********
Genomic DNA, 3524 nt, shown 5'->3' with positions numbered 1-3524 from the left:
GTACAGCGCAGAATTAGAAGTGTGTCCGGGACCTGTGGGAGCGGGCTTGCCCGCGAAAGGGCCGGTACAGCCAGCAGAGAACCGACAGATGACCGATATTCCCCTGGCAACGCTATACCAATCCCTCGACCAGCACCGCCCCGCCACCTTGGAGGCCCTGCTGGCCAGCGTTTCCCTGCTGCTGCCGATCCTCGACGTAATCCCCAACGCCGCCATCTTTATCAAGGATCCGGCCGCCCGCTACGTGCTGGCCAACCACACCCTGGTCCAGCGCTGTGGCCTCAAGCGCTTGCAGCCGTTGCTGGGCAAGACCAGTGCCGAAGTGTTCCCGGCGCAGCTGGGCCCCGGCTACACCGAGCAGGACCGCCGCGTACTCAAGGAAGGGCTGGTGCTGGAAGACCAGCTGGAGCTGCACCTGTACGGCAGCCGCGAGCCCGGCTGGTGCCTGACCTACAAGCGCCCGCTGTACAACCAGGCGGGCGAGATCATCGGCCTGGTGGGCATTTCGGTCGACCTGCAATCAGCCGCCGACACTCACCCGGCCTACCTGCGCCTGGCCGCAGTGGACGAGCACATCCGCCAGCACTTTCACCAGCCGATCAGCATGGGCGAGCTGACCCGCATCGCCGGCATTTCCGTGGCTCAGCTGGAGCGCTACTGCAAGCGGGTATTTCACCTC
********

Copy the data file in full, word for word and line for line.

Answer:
Genomic DNA, 3524 nt, shown 5'->3' with positions numbered 1-3524 from the left:
GTACAGCGCAGAATTAGAAGTGTGTCCGGGACCTGTGGGAGCGGGCTTGCCCGCGAAAGGGCCGGTACAGCCAGCAGAGAACCGACAGATGACCGATATTCCCCTGGCAACGCTATACCAATCCCTCGACCAGCACCGCCCCGCCACCTTGGAGGCCCTGCTGGCCAGCGTTTCCCTGCTGCTGCCGATCCTCGACGTAATCCCCAACGCCGCCATCTTTATCAAGGATCCGGCCGCCCGCTACGTGCTGGCCAACCACACCCTGGTCCAGCGCTGTGGCCTCAAGCGCTTGCAGCCGTTGCTGGGCAAGACCAGTGCCGAAGTGTTCCCGGCGCAGCTGGGCCCCGGCTACACCGAGCAGGACCGCCGCGTACTCAAGGAAGGGCTGGTGCTGGAAGACCAGCTGGAGCTGCACCTGTACGGCAGCCGCGAGCCCGGCTGGTGCCTGACCTACAAGCGCCCGCTGTACAACCAGGCGGGCGAGATCATCGGCCTGGTGGGCATTTCGGTCGACCTGCAATCAGCCGCCGACACTCACCCGGCCTACCTGCGCCTGGCCGCAGTGGACGAGCACATCCGCCAGCACTTTCACCAGCCGATCAGCATGGGCGAGCTGACCCGCATCGCCGGCATTTCCGTGGCTCAGCTGGAGCGCTACTGCAAGCGGGTATTTCACCTC